By Kimberly M. King, RSCJ
“As he looked on, he was surprised to see that the bush, though on fire, was not consumed.”
The news of late has me asking before each broadcast, “How bad will it be?” I wish the question were otherwise, but if I am honest, that is the first thing I wonder. At the same time, I take walks through the neighborhood and am greeted by buds, shoots, and exuberantly affectionate canines. A steady exclusive diet of one or the other, the beautiful or the terrible, leaves me feeling off balance, because experience has taught me that living with the “both-and” is what is most true…that sense of living within the blend of contradictions that comprise the sacrament of the present moment. The world is large, and it contains multitudes, to paraphrase Walt Whitman.
The desert is large too, and contains multitudes…all is not necessarily only as it seems at first blush. How many people must have passed by a certain conflagration in the desert and thought Enh, another bush gone. Moses, though, he stopped. And, he stayed long enough to notice that there was more going on. Yes, it was on fire; but it was not being consumed. It was burning, and it was still bush…both-and…flaming contradiction that is undeniably real. And where was God? Smack in the midst of it, proclaiming God’s presence and inviting Moses to remove his sandals, because where that fullness is taken in, where the seemingly incongruous is accepted as what Is…there is Holy Ground.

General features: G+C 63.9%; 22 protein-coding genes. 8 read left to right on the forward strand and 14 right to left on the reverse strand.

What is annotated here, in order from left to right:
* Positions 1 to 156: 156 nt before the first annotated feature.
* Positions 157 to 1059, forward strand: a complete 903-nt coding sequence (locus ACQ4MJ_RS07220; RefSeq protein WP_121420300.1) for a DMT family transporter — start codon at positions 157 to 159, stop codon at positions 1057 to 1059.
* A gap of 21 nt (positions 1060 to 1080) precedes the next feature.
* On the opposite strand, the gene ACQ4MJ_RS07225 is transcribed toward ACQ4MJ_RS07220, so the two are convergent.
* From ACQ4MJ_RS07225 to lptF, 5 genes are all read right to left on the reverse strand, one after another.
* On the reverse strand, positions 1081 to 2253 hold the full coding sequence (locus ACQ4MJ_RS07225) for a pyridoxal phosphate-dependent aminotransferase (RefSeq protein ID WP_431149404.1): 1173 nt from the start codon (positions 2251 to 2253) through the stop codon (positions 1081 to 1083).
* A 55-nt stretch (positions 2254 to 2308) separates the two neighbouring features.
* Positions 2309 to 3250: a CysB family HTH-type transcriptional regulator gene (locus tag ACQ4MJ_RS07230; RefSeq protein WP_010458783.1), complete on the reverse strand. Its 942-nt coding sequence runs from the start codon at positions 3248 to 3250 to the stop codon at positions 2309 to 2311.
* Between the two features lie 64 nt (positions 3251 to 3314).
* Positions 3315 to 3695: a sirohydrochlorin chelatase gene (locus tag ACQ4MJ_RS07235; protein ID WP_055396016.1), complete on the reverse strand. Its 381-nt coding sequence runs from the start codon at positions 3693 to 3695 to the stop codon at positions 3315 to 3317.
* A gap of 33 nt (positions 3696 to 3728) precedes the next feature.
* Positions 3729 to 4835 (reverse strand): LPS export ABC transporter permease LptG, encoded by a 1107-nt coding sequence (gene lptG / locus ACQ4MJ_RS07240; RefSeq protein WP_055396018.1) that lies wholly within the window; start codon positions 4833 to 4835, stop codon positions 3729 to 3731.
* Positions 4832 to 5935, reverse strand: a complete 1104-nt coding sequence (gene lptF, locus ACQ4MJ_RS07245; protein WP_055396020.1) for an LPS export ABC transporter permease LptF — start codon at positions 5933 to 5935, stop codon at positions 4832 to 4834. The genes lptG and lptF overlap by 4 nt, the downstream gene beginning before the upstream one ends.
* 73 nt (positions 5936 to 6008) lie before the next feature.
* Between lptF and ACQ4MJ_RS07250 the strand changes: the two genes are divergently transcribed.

I love that God appeared in the midst of both-and, in the midst of what doesn’t look wholly like one thing or another but something else entirely, because it reminds me that God is right there in the middle of the world that is like that too. Whether that world is the exterior world where bombs drop, people flee, grandmothers protest, and dogs waggle and shimmy their pleasure at well placed scratches…Or whether it is the interior world, where I think and feel so many different things that may or may not fit together into a mosaic of coherent sense.
We walk with Holy Ground within us; we walk upon Holy Ground outside of us. That hem of light where the beautiful and the terrible meet, there is our God.